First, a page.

Oregon police Tuesday had a beach motel surrounded and were trying to negotiate with a paroled convict who was suspected of killing his grandparents near Seattle after they hosted a welcome-home party for his release from prison Friday.
Police say Michael "Chadd" Boysen, 26, checked in to the WestShore OceanFront Suites in Lincoln City, Ore., on Monday night. The clerk tipped off police after recognizing his face on a Tuesday morning TV news show. Boysen registered using his real name.
Police evacuated the three-story motel and the surrounding neighborhood.
"It's been going on since about 11," Lincoln City Police Chief Keith Kilian told The Oregonian. "He wants us to go away and leave him alone."
Police are hoping "to use talk" to achieve "a peaceful resolution," Kilian added. "There is no need to go in there after him. He's by himself."
Late Tuesday morning, a state police robot was sent up stairs to a second-floor balcony. About 1:10 p.m. PT, police ordered Boysen to surrender. When there was no response, SWAT officers fired "flash bang" grenades, The News Guard reported.
About 30 officers, from the local police, Lincoln County sheriff's office and Oregon State police, had surrounded the area. There was also an armored vehicle.
Authorities say Boysen made threats against members of his family and law enforcement while serving nine months of a 16-month sentence at the Monroe Correctional Complex for a 2012 conviction for attempted residential burglary. But prison sources did not report the threats until after the bodies of the elderly couple were found Saturday evening in their home near Renton, Wash., Corrections Department spokesman Chad Lewis said Tuesday.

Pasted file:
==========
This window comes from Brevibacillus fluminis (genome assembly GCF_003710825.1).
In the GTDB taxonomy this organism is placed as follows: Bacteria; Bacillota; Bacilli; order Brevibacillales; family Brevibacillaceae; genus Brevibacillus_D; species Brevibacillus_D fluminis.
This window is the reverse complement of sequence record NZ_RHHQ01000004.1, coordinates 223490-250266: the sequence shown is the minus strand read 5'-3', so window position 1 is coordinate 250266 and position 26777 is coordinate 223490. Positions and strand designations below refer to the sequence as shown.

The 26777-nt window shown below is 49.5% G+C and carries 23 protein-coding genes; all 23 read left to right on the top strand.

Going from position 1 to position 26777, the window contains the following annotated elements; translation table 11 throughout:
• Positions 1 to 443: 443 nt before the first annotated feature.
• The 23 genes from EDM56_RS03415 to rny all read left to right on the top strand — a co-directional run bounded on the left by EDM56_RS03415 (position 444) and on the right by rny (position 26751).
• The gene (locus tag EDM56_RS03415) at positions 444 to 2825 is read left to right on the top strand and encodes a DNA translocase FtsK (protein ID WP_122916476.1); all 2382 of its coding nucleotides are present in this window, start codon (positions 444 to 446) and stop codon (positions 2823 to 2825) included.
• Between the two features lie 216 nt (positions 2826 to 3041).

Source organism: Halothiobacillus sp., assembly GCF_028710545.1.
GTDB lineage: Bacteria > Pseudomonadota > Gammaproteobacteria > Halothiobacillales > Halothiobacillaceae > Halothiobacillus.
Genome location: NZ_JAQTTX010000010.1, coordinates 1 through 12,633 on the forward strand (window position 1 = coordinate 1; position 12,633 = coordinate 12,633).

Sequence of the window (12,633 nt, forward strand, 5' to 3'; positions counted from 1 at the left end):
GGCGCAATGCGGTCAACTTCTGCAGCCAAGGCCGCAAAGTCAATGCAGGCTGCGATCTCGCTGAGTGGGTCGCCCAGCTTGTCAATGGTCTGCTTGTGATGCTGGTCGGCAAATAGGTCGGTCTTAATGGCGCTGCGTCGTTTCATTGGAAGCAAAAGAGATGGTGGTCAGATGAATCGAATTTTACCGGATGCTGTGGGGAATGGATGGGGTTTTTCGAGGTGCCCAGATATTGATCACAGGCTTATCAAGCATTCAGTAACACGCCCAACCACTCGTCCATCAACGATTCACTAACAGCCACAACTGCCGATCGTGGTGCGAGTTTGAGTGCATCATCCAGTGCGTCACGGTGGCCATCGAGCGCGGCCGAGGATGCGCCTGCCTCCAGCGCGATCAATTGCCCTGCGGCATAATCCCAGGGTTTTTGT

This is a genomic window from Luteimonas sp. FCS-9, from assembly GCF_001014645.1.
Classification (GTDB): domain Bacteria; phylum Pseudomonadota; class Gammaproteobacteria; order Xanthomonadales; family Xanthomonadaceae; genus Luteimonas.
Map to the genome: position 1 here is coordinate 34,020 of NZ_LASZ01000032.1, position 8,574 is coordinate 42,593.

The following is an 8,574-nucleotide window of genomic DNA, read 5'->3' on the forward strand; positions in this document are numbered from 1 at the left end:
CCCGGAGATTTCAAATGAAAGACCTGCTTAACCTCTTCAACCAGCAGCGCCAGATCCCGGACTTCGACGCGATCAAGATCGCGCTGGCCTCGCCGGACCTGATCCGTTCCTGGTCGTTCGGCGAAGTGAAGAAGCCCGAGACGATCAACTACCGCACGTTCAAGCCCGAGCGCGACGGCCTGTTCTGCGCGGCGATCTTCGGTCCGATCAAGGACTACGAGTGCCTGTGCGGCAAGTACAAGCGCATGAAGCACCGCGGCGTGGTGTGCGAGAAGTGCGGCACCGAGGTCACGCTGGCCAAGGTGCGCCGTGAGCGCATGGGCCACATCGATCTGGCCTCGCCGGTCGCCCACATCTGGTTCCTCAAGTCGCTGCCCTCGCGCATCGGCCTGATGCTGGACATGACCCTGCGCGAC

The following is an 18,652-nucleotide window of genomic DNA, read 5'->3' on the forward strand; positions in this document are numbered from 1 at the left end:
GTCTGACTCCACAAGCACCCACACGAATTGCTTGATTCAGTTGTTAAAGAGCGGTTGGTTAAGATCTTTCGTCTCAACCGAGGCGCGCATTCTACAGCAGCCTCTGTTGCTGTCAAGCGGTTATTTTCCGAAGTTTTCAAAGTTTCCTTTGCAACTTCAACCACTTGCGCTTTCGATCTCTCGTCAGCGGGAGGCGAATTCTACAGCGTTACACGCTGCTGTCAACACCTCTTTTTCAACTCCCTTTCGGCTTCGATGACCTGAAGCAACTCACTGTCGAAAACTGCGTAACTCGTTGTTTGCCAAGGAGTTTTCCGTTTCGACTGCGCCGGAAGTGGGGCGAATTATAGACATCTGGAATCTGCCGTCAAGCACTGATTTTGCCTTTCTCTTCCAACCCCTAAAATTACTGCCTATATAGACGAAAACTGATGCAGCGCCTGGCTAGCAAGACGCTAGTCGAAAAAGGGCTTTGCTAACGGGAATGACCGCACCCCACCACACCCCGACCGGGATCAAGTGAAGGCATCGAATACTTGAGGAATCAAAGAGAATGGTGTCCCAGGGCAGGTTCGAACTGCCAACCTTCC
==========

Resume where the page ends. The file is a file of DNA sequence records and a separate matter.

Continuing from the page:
Boysen also served time between 2006 and 2011 for four robberies related to an addiction to painkillers, Lewis added.
Washington officials have not yet identified Boysen's dead grandparents, but relatives and friends have told news outlets they were Robert Taylor, 82, and Norma Taylor, 80.
The King County Medical Examiner's Office has not said how the couple died, but authorities have said they were not shot.
At a Monday news conference, King County Sheriff John Urquhart called Boysen extremely dangerous.
Investigators discovered that Boysen had used his grandparents' computer to search for gun shows across the Pacific Northwest and Nevada just before or after they were killed, presumably to avoid background checks, Urquhart said.
The couple had readied a bedroom for their grandson and were hosting a party for him Friday evening after his release, the sheriff said. They picked him from the prison, took him to his probation officer and helped him get an identification card before the gathering.
Boysen's grandmother sent family members a text message about 10 p.m., thanking them for coming. Some time later Friday or early Saturday, the grandparents were slain. Their daughter - Boysen's mother - found the bodies about 7 p.m. Saturday after another relative reported they hadn't answered the door.
The motive for the killings is still unknown, King County sheriff's Sgt. Cindi West told the Associated Press.
"Between the family and detectives we have no idea," West said. "It's just bizarre. The family loved and supported him the whole time he was in prison."